We all need role models in life. Sometimes they will be friends or relatives but more often than not they are bosses or colleagues at pivotal points in our development. As well as personal role models, there are a few people that really make an impact on the sector as a whole.
The recent loss of Nucleus chairman and Skandia founder Paul Bradshaw made me reflect on the fact there have been few people at his level that have genuinely delivered change and stood true to their principles while doing so.
If we asked people to list the leaders in our sector, I suspect noise would overcome any real contribution. After all, the Pied Piper was a leader. The problem there was that he led them to their death.
I had occasion to negotiate with Paul during his time at Abbey just over 10 years ago when a senior member of its executive team had failed to deliver.
I had proved beyond doubt that its promises contained no caveats. On taking my complaint to the next level, the senior member I was dealing with took a step to one side, leaving a junior member of staff to take the flak.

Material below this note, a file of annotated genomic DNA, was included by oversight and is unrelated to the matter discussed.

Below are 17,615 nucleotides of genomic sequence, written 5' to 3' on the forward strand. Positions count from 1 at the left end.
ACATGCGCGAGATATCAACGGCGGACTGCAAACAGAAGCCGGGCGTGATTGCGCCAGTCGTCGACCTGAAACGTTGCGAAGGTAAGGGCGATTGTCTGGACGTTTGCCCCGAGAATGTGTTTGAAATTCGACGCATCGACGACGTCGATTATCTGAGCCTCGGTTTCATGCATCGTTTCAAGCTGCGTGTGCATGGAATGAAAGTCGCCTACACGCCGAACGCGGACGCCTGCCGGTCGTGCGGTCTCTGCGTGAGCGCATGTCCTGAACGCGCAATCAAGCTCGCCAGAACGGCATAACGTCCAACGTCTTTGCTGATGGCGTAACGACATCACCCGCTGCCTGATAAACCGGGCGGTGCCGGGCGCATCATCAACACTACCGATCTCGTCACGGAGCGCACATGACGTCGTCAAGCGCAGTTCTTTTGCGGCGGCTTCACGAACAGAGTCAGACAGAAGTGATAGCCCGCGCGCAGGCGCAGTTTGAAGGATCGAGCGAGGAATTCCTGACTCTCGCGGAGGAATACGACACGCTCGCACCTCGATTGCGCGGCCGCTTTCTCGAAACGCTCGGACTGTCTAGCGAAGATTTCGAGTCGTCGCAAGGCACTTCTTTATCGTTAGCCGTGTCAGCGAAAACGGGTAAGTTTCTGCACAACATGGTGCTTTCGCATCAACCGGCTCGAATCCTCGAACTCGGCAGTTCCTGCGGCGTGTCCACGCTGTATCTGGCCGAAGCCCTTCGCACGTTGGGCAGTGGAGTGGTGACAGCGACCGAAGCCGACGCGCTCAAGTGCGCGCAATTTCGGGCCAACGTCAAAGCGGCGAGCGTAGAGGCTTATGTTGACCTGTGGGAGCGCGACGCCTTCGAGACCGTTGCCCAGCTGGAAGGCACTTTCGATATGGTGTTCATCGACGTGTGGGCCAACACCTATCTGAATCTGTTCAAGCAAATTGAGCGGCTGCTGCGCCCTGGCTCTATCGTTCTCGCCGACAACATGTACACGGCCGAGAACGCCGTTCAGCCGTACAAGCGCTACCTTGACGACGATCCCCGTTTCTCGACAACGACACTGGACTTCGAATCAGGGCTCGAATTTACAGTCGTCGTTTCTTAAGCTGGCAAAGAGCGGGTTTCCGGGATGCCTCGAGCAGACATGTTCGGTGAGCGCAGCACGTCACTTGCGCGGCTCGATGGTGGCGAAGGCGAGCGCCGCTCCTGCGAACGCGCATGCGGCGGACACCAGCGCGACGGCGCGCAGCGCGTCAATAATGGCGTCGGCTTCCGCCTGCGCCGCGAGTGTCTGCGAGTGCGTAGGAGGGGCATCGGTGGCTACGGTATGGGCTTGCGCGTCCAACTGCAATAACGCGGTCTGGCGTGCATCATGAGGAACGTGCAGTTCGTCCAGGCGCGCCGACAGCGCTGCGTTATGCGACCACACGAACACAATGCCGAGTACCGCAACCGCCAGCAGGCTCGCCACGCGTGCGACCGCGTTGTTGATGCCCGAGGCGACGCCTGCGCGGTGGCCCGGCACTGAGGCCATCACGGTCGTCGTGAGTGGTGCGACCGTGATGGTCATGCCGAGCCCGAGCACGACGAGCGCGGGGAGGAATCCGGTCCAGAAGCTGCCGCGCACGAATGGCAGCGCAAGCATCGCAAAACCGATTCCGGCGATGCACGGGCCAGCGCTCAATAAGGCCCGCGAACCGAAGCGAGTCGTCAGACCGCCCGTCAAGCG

Paul dismissed the original member’s reasons for avoiding me and gave him some home truths about business integrity. We settled the claim on a fair basis.
Paul’s approach was in stark contrast to that of chief executives at several other providers, with whom we have had many bad experiences.
Such experiences are further evidence that the Pied Piper approach is alive and well, leading a sizeable part of the sector to oblivion. We simply do not need people devoid of integrity running companies that the public entrust their hard-earned savings to.
We need more people like Paul if this sector is to be accepted as a profession. Perhaps it is time we started mentoring talent to develop more people in his image.
I will miss Paul. I will especially miss his ability to see another’s perspective and treat it with dignity. Reading the comments attached to some of the controversial stories and opinion pieces in Money Marketing just goes to show how rare that is.
I have had three role models that really made a difference to my development. Sadly, the first two have passed away. My first manager at Sun Life, Bob, would take me through what worked and what did not. A fellow sales consultant, Ron, took me under his wing and showed me the virtues of the can- do attitude.
And last but not least, Kevin, a man with great integrity who shared credit when he did not have to (a rare quality in sales).
All these men had one thing in common: they recognised the value of another’s perspective. And the sooner we all do that the better. My condolences go to Sheila and their family.
Robert Reid is director at The Ideas Lab